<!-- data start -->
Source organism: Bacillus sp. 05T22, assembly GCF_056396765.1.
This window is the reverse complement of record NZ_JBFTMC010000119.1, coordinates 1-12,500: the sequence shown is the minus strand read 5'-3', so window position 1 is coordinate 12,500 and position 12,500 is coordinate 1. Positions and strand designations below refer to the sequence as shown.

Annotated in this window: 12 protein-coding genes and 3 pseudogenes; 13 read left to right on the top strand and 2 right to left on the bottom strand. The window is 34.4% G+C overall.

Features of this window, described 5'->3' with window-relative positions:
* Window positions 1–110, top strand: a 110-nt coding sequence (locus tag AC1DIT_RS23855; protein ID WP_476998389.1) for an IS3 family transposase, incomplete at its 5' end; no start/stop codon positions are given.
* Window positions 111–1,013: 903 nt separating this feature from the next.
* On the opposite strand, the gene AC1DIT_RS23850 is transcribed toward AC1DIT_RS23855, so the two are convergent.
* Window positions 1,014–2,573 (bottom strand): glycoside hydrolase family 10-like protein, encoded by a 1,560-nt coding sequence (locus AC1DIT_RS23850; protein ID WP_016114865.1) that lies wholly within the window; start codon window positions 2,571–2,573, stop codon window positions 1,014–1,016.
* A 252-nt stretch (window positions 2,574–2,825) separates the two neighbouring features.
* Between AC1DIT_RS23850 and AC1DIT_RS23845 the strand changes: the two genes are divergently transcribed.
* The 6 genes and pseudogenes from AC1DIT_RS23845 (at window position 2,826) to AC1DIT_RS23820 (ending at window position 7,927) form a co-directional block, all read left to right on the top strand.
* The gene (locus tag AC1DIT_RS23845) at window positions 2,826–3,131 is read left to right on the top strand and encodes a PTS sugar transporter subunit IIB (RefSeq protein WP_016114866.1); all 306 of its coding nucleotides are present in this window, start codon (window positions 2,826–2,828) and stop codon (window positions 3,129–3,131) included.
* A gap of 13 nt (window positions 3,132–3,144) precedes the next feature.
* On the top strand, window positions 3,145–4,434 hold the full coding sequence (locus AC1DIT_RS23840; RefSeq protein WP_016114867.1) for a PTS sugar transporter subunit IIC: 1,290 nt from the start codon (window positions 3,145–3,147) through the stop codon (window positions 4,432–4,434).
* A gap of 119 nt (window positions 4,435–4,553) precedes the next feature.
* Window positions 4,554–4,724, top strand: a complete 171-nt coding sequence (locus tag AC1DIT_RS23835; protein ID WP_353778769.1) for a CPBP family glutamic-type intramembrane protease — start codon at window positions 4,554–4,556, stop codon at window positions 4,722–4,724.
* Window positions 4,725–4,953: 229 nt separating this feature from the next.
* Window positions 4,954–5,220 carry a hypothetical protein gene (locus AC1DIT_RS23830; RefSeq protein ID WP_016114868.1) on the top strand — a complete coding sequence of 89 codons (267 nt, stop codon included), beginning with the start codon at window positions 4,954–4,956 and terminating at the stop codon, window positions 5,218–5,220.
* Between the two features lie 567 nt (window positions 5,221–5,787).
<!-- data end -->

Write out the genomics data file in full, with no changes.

Source organism: Bacillus sp. 05T22, assembly GCF_056396765.1.
This window is the reverse complement of record NZ_JBFTMC010000119.1, coordinates 1-12,500: the sequence shown is the minus strand read 5'-3', so window position 1 is coordinate 12,500 and position 12,500 is coordinate 1. Positions and strand designations below refer to the sequence as shown.

Annotated in this window: 12 protein-coding genes and 3 pseudogenes; 13 read left to right on the top strand and 2 right to left on the bottom strand. The window is 34.4% G+C overall.

Features of this window, described 5'->3' with window-relative positions:
* Window positions 1–110, top strand: a 110-nt coding sequence (locus tag AC1DIT_RS23855; protein ID WP_476998389.1) for an IS3 family transposase, incomplete at its 5' end; no start/stop codon positions are given.
* Window positions 111–1,013: 903 nt separating this feature from the next.
* On the opposite strand, the gene AC1DIT_RS23850 is transcribed toward AC1DIT_RS23855, so the two are convergent.
* Window positions 1,014–2,573 (bottom strand): glycoside hydrolase family 10-like protein, encoded by a 1,560-nt coding sequence (locus AC1DIT_RS23850; protein ID WP_016114865.1) that lies wholly within the window; start codon window positions 2,571–2,573, stop codon window positions 1,014–1,016.
* A 252-nt stretch (window positions 2,574–2,825) separates the two neighbouring features.
* Between AC1DIT_RS23850 and AC1DIT_RS23845 the strand changes: the two genes are divergently transcribed.
* The 6 genes and pseudogenes from AC1DIT_RS23845 (at window position 2,826) to AC1DIT_RS23820 (ending at window position 7,927) form a co-directional block, all read left to right on the top strand.
* The gene (locus tag AC1DIT_RS23845) at window positions 2,826–3,131 is read left to right on the top strand and encodes a PTS sugar transporter subunit IIB (RefSeq protein WP_016114866.1); all 306 of its coding nucleotides are present in this window, start codon (window positions 2,826–2,828) and stop codon (window positions 3,129–3,131) included.
* A gap of 13 nt (window positions 3,132–3,144) precedes the next feature.
* On the top strand, window positions 3,145–4,434 hold the full coding sequence (locus AC1DIT_RS23840; RefSeq protein WP_016114867.1) for a PTS sugar transporter subunit IIC: 1,290 nt from the start codon (window positions 3,145–3,147) through the stop codon (window positions 4,432–4,434).
* A gap of 119 nt (window positions 4,435–4,553) precedes the next feature.
* Window positions 4,554–4,724, top strand: a complete 171-nt coding sequence (locus tag AC1DIT_RS23835; protein ID WP_353778769.1) for a CPBP family glutamic-type intramembrane protease — start codon at window positions 4,554–4,556, stop codon at window positions 4,722–4,724.
* Window positions 4,725–4,953: 229 nt separating this feature from the next.
* Window positions 4,954–5,220 carry a hypothetical protein gene (locus AC1DIT_RS23830; RefSeq protein ID WP_016114868.1) on the top strand — a complete coding sequence of 89 codons (267 nt, stop codon included), beginning with the start codon at window positions 4,954–4,956 and terminating at the stop codon, window positions 5,218–5,220.
* Between the two features lie 567 nt (window positions 5,221–5,787).